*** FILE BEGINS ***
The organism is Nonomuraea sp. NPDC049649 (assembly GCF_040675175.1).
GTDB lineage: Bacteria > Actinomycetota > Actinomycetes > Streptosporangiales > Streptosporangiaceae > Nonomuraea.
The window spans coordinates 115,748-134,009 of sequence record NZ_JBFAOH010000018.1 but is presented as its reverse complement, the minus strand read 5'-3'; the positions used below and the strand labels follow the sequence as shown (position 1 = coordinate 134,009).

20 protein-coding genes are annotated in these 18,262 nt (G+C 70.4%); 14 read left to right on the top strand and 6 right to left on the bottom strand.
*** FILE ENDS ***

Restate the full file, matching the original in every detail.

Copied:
The organism is Nonomuraea sp. NPDC049649 (assembly GCF_040675175.1).
GTDB lineage: Bacteria > Actinomycetota > Actinomycetes > Streptosporangiales > Streptosporangiaceae > Nonomuraea.
The window spans coordinates 115,748-134,009 of sequence record NZ_JBFAOH010000018.1 but is presented as its reverse complement, the minus strand read 5'-3'; the positions used below and the strand labels follow the sequence as shown (position 1 = coordinate 134,009).

20 protein-coding genes are annotated in these 18,262 nt (G+C 70.4%); 14 read left to right on the top strand and 6 right to left on the bottom strand.